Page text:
The Trinity of Design Thinking

The inconvenient truth is that an estimated 93% of Customer Experience (CX) initiatives fail, while in 2016, according to Gartner, 89% of companies expected to compete mostly based on customer experience. So what went wrong?

As an article on CustomerThink explained, CX fails to help executives to ‘grow their business’. In other words, CX fails to produce actual business results. And as a consequence, Forrester is now predicting that 25% of CX professionals will be ousted in 2020.

A recent Confirmit study also found ROI a significant weak spot:

Only 20% of companies scored 9-10 for seeing a Return on Investment, with a significant 14% of companies scoring 0-2. This suggests a huge proportion of companies doing almost nothing in terms of proving the value of their programme.

In a statement, Claire Sporton, SVP CX Innovation at Confirmit said:

Very few [businesses] are able to link the CX program with financial results, which makes it much harder to gain support of the C-suite, set the right goals for the business and secure the desired improvements and culture change across the business.

To understand why CX-initiatives fail so bluntly, Paul Hagen, a former Forrester CX analyst, stated:

It points to a combination of strategy and execution [failures] as reasons for few CX success stories. On the strategy side, he says some Chief Customer/Experience Officers are coming into their jobs without training on design thinking. CEOs are giving lip service to CX, without really understanding what it means.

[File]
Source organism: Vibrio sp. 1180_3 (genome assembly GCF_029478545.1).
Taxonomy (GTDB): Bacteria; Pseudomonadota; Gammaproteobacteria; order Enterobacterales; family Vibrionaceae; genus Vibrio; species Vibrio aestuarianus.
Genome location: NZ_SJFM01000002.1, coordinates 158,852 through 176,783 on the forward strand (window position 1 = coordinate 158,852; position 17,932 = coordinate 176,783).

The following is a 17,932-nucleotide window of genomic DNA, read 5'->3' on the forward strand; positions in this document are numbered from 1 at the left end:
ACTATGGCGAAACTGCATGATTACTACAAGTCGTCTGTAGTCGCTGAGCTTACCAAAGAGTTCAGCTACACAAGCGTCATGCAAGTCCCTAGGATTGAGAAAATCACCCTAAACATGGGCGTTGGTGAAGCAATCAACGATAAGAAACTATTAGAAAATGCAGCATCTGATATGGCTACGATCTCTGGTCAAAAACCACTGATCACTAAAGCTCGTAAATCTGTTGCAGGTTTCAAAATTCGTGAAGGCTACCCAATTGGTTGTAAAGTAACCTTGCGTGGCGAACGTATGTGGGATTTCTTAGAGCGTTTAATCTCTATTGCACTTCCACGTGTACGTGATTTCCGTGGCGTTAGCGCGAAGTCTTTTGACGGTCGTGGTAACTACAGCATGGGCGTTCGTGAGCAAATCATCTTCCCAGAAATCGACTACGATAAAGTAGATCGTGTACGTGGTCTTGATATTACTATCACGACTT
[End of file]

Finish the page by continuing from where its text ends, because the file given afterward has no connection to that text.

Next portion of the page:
Without understanding what it means to be customer-driven or without actually producing tangible results, CX is sure to hit a wall.

Unless.

The Trinity

Mark Curtis, Chief Client Officer at Fjord (part of Accenture Interactive) told Adrian Swinscoe in a recent interview that businesses need to commence each design-initiative from three angles:

  1. DESIRABILITY ─ Will our customers desire it?
  2. FEASIBILITY ─ Can we make it?
  3. VIABILITY ─ Can we make money out of it?

For example, we may want to deliver groceries to our customers within 4 hours. Is it desirable? Yes. Is it feasible? It will take a huge investment. Is it viable? No. Don’t do it.

If we look more closely at the desirability of design-initiatives, Mark wants us to also consider the triple purpose alignment:

  • How do you align the purpose of the organization with the purpose of its customers?
  • How do you align the purpose of the organization with the purpose of its employees?
  • How do you align the purpose of the customers with the purpose of the employees?

The first is all about improving customer engagement and reducing customer churn. The second is about employee engagement while reducing employee turnover. The third is about improving customer-employee engagement, which according to Mark is most often overlooked. Research by Gallup had already confirmed that increased employee, as well as customer engagement, translates into 3.4 times ‘financially more effective’ companies.


Additionally, as suggested on Linkedin, companies may want to look at:

  1. SUSTAINABILITY ─ Isn’t it harmful to the environment?
  2. REUSABILITY ─ Can it be recycled, repurposed, or upcycled?
  3. CONTRIBUTORY ─ Does it offer genuine stakeholder value?

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